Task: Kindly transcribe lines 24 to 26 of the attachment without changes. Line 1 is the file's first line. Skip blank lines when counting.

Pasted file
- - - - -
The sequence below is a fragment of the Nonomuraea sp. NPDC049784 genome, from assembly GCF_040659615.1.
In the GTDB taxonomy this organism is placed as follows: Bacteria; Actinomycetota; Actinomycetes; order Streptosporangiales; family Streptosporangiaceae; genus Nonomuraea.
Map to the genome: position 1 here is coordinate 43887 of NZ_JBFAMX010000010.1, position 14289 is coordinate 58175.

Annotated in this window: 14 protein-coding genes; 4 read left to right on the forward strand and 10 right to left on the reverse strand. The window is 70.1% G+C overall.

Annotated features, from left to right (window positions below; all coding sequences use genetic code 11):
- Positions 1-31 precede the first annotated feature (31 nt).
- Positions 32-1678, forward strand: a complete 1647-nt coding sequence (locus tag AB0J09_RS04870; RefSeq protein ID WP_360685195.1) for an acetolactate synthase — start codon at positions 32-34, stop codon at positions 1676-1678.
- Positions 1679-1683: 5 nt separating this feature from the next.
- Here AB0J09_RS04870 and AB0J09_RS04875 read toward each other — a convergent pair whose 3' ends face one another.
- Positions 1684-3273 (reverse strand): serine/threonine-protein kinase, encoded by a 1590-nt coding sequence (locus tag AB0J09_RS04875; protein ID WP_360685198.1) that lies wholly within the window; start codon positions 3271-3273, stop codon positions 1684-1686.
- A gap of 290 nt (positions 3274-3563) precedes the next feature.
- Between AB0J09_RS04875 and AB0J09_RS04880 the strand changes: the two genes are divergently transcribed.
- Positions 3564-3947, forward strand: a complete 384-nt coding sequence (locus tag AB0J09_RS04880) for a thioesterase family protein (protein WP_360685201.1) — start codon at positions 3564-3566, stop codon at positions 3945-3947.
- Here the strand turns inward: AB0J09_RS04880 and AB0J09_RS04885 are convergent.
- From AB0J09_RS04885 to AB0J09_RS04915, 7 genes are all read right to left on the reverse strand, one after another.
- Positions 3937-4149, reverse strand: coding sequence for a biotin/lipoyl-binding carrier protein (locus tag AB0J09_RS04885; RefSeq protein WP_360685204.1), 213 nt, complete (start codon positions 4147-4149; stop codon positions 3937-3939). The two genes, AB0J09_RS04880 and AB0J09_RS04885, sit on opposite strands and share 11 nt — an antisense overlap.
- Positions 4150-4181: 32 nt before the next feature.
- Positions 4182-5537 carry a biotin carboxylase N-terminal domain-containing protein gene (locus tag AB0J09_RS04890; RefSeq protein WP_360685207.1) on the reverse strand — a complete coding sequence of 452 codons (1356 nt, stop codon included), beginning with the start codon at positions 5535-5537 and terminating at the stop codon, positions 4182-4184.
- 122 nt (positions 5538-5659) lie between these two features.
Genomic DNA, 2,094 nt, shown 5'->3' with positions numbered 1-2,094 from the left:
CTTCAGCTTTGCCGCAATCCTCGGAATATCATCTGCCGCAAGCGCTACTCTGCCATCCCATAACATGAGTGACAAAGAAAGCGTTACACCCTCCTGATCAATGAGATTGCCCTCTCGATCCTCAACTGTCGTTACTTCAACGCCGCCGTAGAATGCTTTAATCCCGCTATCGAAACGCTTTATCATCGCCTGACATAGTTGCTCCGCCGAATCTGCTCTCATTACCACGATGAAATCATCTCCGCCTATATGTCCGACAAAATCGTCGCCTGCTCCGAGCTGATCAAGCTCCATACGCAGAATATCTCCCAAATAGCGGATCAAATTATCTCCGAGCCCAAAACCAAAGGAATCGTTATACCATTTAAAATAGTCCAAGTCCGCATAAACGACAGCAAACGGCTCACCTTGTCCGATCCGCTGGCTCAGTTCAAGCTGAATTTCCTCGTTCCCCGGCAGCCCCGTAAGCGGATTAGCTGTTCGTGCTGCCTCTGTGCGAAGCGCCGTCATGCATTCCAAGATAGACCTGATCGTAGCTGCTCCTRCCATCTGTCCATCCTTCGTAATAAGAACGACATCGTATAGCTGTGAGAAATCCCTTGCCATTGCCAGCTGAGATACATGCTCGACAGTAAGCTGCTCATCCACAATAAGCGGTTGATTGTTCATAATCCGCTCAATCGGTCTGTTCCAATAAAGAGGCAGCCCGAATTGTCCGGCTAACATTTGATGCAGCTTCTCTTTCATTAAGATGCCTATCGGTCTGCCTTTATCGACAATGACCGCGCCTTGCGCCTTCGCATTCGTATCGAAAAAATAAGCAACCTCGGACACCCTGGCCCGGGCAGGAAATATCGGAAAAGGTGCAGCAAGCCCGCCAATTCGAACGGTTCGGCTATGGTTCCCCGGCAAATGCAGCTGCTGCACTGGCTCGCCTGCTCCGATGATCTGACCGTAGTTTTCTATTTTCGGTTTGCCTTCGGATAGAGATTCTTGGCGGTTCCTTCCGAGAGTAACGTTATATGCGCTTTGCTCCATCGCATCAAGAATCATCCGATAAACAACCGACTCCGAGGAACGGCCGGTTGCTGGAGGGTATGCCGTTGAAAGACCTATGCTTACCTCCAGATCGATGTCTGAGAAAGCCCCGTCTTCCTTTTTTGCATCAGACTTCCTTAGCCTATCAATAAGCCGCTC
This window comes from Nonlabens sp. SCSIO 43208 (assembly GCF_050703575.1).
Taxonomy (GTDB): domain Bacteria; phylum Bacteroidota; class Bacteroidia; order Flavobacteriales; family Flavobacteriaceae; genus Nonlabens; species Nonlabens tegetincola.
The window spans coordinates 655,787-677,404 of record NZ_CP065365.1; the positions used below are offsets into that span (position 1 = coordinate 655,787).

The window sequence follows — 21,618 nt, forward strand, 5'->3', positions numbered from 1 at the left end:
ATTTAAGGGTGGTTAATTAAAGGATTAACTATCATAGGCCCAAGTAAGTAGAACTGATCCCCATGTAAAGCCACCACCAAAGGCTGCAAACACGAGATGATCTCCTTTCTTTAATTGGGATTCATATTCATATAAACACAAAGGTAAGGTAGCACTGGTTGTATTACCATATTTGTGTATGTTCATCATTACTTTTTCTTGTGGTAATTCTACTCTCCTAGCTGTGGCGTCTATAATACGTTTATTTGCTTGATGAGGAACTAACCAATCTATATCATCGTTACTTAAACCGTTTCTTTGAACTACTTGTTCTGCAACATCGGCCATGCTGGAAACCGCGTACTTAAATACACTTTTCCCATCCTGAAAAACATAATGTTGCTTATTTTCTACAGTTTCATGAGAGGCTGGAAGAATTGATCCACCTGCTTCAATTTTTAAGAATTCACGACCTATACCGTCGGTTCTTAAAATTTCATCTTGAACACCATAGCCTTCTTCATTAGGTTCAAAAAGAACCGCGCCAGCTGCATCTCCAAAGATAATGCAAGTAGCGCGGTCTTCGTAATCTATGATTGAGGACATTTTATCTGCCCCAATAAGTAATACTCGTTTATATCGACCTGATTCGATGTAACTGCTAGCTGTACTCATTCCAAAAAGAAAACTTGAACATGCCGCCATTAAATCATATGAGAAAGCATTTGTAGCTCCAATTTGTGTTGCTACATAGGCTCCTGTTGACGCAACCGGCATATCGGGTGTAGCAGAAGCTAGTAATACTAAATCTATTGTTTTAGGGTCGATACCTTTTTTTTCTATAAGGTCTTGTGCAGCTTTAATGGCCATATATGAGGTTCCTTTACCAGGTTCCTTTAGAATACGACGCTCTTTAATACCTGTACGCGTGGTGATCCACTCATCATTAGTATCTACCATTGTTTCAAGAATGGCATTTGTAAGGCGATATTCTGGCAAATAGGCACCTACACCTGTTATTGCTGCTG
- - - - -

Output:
The window spans coordinates 655,787-677,404 of record NZ_CP065365.1; the positions used below are offsets into that span (position 1 = coordinate 655,787).

The window sequence follows — 21,618 nt, forward strand, 5'->3', positions numbered from 1 at the left end:
ATTTAAGGGTGGTTAATTAAAGGATTAACTATCATAGGCCCAAGTAAGTAGAACTGATCCCCATGTAAAGCCACCACCAAAGGCTGCAAACACGAGATGATCTCCTTTCTTTAATTGGGATTCATATTCATATAAACACAAAGGTAAGGTAGCACTGGTTGTATTACCATATTTGTGTATGTTCATCATTACTTTTTCTTGTGGTAATTCTACTCTCCTAGCTGTGGCGTCTATAATACGTTTATTTGCTTGATGAGGAACTAACCAATCTATATCATCGTTACTTAAACCGTTTCTTTGAACTACTTGTTCTGCAACATCGGCCATGCTGGAAACCGCGTACTTAAATACACTTTTCCCATCCTGAAAAACATAATGTTGCTTATTTTCTACAGTTTCATGAGAGGCTGGAAGAATTGATCCACCTGCTTCAATTTTTAAGAATTCACGACCTATACCGTCGGTTCTTAAAATTTCATCTTGAACACCATAGCCTTCTTCATTAGGTTCAAAAAGAACCGCGCCAGCTGCATCTCCAAAGATAATGCAAGTAGCGCGGTCTTCGTAATCTATGATTGAGGACATTTTATCTGCCCCAATAAGTAATACTCGTTTATATCGACCTGATTCGATGTAACTGCTAGCTGTACTCATTCCAAAAAGAAAACTTGAACATGCCGCCATTAAATCATATGAGAAAGCATTTGTAGCTCCAATTTGTGTTGCTACATAGGCTCCTGTTGACGCAACCGGCATATCGGGTGTAGCAGAAGCTAGTAATACTAAATCTATTGTTTTAGGGTCGATACCTTTTTTTTCTATAAGGTCTTGTGCAGCTTTAATGGCCATATATGAGGTTCCTTTACCAGGTTCCTTTAGAATACGACGCTCTTTAATACCTGTACGCGTGGTGATCCACTCATCATTAGTATCTACCATTGTTTCAAGAATGGCATTTGTAAGGCGATATTCTGGCAAATAGGCACCTACACCTGTTATTGCTGCTG